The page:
A golden-toned and old-school, if somewhat serious, approach to Haydn
The Strad Issue: September 2021
Description: A golden-toned and old-school, if somewhat serious, approach to Haydn
Musicians: Leipzig Quartet
Works: Haydn: String Quartets vol.13: op.74 nos.1–3
Catalogue number: MDG 307 2224-2
For all the cherishable variety of interpretative approaches available on disc in Haydn’s string quartets, most tend to fall into one of two main camps: those who view these endlessly inventive scores from an essentially 19th-century perspective of golden-toned espressivo and cantabile legato or those who sound more seduced (whether using modern or authentic set-ups) by the crisper articulation, tonal transparency and subtle inflections of historically informed practice.
The Leipzigers belong proudly to the former, without being as opulently sonorous as the Angeles (Philips), nor as vibrato-laden as the Amadeus (DG), while bringing a lighter touch to the ‘slow’ movements and minuets than either the Aeolian (Argo/Decca) or Kodály (Naxos). Some might prefer a more playful approach to Haydn’s musical in-jokes and greater sense of uplift and joy when his inspiration goes into top gear, yet by tempering their exuberance, the Leipzigers bring a compelling sense of structural wholeness to each movement, undistracted by passing moments of creative ingenuity, and gently enhanced by the undistracting naturalness and airy textures of the engineering.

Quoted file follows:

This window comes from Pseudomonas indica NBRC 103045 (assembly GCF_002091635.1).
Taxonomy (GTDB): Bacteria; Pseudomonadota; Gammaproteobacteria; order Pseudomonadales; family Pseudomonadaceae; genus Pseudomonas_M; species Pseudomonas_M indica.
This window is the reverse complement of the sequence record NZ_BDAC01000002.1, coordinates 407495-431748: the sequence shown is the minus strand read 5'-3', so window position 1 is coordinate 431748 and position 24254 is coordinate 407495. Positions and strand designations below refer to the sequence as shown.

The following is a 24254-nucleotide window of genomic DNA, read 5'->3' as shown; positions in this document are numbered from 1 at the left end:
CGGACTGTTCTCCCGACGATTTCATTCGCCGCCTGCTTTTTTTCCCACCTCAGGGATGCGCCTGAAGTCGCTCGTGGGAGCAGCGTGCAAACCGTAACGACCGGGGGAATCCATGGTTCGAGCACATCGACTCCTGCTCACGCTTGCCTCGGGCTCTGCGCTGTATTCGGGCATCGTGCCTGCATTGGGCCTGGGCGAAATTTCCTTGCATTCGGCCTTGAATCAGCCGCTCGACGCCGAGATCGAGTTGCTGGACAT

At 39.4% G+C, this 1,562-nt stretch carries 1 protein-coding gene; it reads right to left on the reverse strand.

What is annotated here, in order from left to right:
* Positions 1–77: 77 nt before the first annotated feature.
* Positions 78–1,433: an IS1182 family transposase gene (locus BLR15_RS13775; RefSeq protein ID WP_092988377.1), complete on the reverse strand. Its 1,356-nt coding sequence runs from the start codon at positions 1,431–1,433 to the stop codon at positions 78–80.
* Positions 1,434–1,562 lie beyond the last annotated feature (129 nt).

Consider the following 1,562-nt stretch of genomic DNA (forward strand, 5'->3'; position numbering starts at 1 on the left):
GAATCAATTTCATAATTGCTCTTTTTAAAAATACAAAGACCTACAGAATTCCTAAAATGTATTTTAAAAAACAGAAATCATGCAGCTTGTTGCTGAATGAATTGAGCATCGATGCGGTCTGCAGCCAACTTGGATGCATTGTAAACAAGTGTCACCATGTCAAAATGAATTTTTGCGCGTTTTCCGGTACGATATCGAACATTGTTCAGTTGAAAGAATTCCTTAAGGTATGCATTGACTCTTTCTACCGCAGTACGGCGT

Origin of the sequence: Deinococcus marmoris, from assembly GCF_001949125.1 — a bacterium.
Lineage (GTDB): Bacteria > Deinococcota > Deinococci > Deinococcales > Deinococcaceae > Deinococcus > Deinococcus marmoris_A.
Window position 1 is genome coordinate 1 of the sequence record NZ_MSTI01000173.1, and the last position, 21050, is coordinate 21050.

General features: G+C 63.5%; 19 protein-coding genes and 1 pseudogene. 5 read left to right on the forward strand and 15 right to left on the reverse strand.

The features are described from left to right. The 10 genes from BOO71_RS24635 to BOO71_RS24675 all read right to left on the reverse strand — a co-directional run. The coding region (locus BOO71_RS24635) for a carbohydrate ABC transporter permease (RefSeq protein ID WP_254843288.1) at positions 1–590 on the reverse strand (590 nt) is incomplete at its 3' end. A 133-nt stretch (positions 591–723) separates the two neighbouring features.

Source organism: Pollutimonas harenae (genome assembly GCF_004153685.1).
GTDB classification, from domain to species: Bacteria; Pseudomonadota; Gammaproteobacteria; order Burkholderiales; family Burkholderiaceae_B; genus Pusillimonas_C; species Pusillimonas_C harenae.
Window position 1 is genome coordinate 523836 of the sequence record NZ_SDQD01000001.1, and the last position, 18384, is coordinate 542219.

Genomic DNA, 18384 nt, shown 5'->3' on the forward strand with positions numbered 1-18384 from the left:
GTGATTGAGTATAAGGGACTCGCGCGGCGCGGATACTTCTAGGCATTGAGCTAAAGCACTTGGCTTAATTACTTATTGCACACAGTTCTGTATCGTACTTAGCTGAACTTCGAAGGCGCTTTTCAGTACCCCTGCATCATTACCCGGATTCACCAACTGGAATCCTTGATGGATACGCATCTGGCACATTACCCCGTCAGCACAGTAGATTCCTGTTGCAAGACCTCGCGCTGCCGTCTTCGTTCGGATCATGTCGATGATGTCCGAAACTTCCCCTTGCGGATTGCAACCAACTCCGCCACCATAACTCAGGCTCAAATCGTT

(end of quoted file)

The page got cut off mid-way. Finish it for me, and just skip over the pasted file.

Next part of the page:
An excellent example of their overall approach is the opening movement of op.74 no.2, whose introductory ‘brass’ fanfares are delivered without a hint of ‘knowing’ martialistic pomp. Yet experienced in the context of a superbly cultivated reading, in which nothing is allowed to deflect attention from Haydn’s enchanting soundscape, few would dispute that in the long run ‘less’ really can be ‘more’.